“You do make a valid point Miss Andrews and you have come highly recommended but so has Miss Price here, and I did offer her the job myself. Since you have been so put out by this predicament Miss Price I think it is only fair that I leave the decision to you. You may take the position of my personal typist or you may take the job on Gutchlag Street. Both offer the same wages and both offer similar work-shifts. What do you think?”

What did she think? She looked to the other girl, Miss Andrews, and could see the panic clear on her face. She could’ve been regretting how she spoke to Delphine and thinking that would impact her position. Delphine didn’t like to punish people simply for being petty but she had to admit; putting this girl on the spot felt like sweet, sweet justice to her. ‘Put her out of her misery already’ she thought to herself, making up her mind. She might regret the decision herself but then again, she might not.

“Well Ms. Abernath, since Miss Andrews has been here longer than I have I think it would be more convenient to let her remain here and I can take the job on Gutchlag Street. If you would be so kind as to write something for me explaining the mix-up then I can leave for Gutchlag Street immediately-I’ve brought along my own typewriter so I needn’t worry about that either.”

“That is very considerate of you Miss Price! I apologize again for this dilemma and I am glad we can resolve this peacefully. Of course I shall write out an explanation and compensate you the tram-fare.”

“That is most kind of you. What is the exact address?”

Ms. Abernath gave Delphine everything she needed on two sheets of parchment paper and a half-shilling for the tram-fare. Having shaken hands with her employer, Delphine left the office. But not before giving Miss Andrews a warning glare. ‘I did you this favor’ Delphine expressed: ’don’t cross me again after this’.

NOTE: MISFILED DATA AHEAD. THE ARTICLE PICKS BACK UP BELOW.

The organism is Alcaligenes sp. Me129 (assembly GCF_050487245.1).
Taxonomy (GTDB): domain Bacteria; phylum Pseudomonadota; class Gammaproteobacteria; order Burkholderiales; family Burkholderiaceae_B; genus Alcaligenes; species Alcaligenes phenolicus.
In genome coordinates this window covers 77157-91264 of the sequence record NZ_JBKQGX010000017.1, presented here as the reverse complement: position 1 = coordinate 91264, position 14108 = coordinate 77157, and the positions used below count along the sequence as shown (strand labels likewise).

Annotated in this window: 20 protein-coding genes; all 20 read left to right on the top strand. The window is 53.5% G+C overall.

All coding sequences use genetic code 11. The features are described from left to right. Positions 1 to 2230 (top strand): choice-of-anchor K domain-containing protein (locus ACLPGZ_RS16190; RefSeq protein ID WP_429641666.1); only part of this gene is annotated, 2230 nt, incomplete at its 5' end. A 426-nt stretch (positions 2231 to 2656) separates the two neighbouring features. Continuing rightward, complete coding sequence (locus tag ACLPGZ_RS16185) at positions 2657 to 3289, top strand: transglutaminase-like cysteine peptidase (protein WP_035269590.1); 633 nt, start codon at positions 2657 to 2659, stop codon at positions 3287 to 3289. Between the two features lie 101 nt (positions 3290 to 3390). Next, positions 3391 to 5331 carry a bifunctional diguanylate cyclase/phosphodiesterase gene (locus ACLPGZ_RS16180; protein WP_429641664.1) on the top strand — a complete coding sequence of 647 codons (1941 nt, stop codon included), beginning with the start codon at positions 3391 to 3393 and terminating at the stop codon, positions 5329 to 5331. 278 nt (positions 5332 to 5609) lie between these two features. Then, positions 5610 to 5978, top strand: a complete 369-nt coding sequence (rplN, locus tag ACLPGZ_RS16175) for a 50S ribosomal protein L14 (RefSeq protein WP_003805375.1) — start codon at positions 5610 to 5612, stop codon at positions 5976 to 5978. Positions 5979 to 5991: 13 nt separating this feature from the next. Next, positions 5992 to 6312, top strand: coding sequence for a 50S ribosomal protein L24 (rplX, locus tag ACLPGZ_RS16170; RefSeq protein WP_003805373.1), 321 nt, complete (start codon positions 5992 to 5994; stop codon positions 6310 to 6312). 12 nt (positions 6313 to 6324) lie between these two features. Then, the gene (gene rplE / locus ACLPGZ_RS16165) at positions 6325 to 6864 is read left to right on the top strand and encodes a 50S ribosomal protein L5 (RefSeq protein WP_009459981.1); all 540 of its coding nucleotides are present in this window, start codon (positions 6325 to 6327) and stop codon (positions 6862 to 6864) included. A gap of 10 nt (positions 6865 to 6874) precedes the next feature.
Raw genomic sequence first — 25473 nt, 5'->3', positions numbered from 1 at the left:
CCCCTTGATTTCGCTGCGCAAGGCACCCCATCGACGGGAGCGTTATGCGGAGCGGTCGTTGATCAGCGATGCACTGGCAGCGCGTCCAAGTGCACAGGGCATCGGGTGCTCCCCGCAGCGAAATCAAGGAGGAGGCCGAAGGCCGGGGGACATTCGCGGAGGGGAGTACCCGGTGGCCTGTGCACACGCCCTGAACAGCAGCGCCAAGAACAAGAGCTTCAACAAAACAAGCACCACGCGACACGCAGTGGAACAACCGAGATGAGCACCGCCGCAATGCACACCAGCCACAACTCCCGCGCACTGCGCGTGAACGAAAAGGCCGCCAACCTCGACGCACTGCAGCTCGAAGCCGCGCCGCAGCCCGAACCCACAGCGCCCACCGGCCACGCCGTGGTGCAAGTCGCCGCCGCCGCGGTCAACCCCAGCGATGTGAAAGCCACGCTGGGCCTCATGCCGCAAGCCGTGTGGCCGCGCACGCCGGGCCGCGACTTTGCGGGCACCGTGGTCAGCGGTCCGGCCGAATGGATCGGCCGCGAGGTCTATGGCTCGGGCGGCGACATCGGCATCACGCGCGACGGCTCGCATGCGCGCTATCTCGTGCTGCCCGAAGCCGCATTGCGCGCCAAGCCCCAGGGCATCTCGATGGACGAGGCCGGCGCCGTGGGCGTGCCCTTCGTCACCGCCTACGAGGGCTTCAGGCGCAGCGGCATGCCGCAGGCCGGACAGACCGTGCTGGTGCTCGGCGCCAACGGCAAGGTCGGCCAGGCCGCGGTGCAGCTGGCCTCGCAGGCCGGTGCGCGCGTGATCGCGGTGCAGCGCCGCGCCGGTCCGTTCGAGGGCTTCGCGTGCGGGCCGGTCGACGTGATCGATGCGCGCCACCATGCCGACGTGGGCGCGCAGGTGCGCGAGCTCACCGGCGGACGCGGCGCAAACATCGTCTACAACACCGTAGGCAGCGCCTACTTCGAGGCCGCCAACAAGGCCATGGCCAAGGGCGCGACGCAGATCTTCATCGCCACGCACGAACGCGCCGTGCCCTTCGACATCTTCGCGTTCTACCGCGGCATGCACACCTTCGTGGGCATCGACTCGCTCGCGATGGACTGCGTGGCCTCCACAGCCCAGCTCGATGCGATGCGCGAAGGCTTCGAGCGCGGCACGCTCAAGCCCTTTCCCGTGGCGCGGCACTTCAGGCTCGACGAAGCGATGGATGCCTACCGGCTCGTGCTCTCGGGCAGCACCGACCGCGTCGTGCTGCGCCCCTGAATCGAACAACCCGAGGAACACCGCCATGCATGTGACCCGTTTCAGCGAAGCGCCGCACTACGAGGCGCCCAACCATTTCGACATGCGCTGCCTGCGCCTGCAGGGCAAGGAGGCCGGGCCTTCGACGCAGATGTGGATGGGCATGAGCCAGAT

Delphine left the building, the street and found the tram-stop that would lead her on to number twelve Gutchlag Street. She informed the conductor of her lack of direction and he agreed to let her off as close as he could. Delphine was good at some things, even great at certain skills, but the one thing her memory suffered for was sense of direction. Which usually triggered anxiety-induced fidgeting. Her mother used to admonish her for this. Fidgeting was seen as impolite and impoliteness was just unthinkable.

“This is as close as I can get you madam,” the conductor interrupted her drumming nails. “That’ll be half a shilling please.”

Delphine handed over the coin and bid him goodbye, making her way down the beginning of Gutchlag Street. Number eight and nine were tan-bricked houses with dirty windows and overgrown gardens, number ten was a bakery, number eleven an auto-repair garage, number thirteen a curtain-store and seated neatly in between was number twelve. Victson Police station. ‘Marvelous’ Delphine thought with a frown.

Gripping the handle of her typewriter case in both hands, Delphine geared herself and entered the station. Small on the inside with plain furnishings, a scent of mustiness mingling with ink and a timid-looking constable sitting on the other side of the service-desk. He looked up to Delphine with the eyes of a frightened doe, scrambling to find a pen, a piece of paper or something he felt he should’ve been holding.

“H-Hello miss, how may I help you today?” He practically squeaked.

“Pleased to meet you, my name is Delphine Price. Ms. Abernath of Pratt’s Secretarial agency sent me over to fill the need of a new typist.”

“Ah! Of course. You’ll be working for the Detective Sargent; transcribing meetings, typing up case-notes, that sort of thing. If you’ll wait here just a moment I’ll inform him that you’re here.”

Delphine stood where she was, nervously eyeing the wanted posters and laws of public conduct that hung from the walls above the wooden waiting-benches. A police station wasn’t the first place she would’ve chosen-in fact, it was so far from her list of preferences she still had trouble grasping it. A woman was killed on her first night in Victson, she held the body herself and followed the orders of that clear-cut detective. The last thing she wanted was to be anywhere near that crime again. And now not only would she be reminded of what happened, there was a possibility she might just encounter more of its’ kind.

“Sargent, this is Miss Delphine Price, the new typist. She appears to have brought her own typewriter so we won’t have to burden her with our rusty, old one.”

Delphine could've laughed, or gasped-either which wouldn’t have been appropriate exactly, but entirely suitable. This just kept getting worse and worse.

“Detective-Sargent Kingsbury?” She choked, her eyes widening. He mirrored her shock in equal fervor, visibly coming to the same conclusion that she had.

“Miss Price,” he replied. “Isn’t this my lucky day?”